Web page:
It should be noted that, although "reason" a.k.a. scientific reasoning is mentioned as the privileged tool of knowledge, there are principles that are simply straight affirmations, without any "reason" given for them. They are, basically, postulates.
Indeed, the very first principle is something like "affirming the value, the dignity and the autonomy of individuals...". No justification is proposed.

I don’t think it is a big stretch of imagination to consider this first principle as inherently disqualifying capital punishment. Although we may want to prevent dangerous individuals to do harm by all available means (including killing him if it is an absolute immediate necessity), it does not follow that a human being, even the worst murderer, can be deprived of his or her humanity by other humans. Coldly killing him is to deprive him of his humanity.
So John Shook affirmation that “Humanism cannot support the death penalty.”
seems to me completely consistent with the proclaimed worldview of modern secular humanism as we know it.

Michel Virard
Porte-parole
Association humaniste du Qu├ębec

Alonzo Fyfe said...

Michel Virard

Typically, secular humanist associations require their new members to officially subscribe to a short list of principles.

Officially subscribing to a list of principles appears to be a bit dogmatic. Whereas a scientist may be expected to agree with evolution or plate techtonics or atomic theory, I would not expect a scientific organization to require that they subscribe to a given set of propositions. Rather, they would leave open the possibility that future investigation could reveal problems with any of these ideas and would want to leave that option open - however unlikely.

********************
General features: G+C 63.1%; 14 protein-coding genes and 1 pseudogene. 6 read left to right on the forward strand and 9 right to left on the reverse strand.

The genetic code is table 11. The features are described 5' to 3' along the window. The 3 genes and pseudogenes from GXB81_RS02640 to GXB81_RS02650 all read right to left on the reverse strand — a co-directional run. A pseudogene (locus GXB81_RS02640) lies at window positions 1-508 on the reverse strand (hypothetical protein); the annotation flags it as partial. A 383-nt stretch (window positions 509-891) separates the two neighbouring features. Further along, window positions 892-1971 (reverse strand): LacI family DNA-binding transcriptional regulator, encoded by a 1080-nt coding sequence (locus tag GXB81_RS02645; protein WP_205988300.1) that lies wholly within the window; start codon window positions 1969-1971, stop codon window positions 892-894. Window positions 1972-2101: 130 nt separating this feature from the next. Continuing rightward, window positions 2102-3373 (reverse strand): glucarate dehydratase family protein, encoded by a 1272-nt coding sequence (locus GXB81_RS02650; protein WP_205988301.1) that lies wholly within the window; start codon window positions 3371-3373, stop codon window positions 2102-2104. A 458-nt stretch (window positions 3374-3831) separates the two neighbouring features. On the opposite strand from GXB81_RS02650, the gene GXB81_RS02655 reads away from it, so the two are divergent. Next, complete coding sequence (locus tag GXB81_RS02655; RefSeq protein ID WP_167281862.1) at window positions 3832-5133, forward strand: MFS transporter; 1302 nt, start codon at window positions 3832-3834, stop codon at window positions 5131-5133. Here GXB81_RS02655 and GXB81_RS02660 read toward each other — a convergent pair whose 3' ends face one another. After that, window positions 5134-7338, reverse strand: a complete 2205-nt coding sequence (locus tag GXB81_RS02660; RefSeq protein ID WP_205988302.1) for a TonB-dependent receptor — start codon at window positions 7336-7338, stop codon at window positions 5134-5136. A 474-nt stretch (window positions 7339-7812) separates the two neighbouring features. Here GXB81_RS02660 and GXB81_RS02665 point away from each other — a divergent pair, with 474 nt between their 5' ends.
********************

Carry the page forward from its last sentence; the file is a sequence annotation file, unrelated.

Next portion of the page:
It should be noted that, although "reason" a.k.a. scientific reasoning is mentioned as the privileged tool of knowledge, there are principles that are simply straight affirmations, without any "reason" given for them.

This sounds like it has a lot in common with religion - basic propositions given without evidence or justification - just accepted as true on faith? If not faith, but without justification, what is the third option?

Indeed, the very first principle is something like "affirming the value, the dignity and the autonomy of individuals...". No justification is proposed.

I find these to be quite ambiguous words. The fact that they mean different things to different people means that a large group of people can agree with the sentence without agreeing with each other. It does not imply anything about capital punishment - which affirms the value of those who might be murdered and offers them protection, affirms the dignity and autonomy of individuals by treating them as responsible agents and mere machines (who do not have moral accountability and cannot deserve punishment).


So John Shook affirmation that “Humanism cannot support the death penalty.”
seems to me completely consistent with the proclaimed worldview of modern secular humanism as we know it.


Would you want to address the distinction between 'cannot' and 'does not' that I made in the post?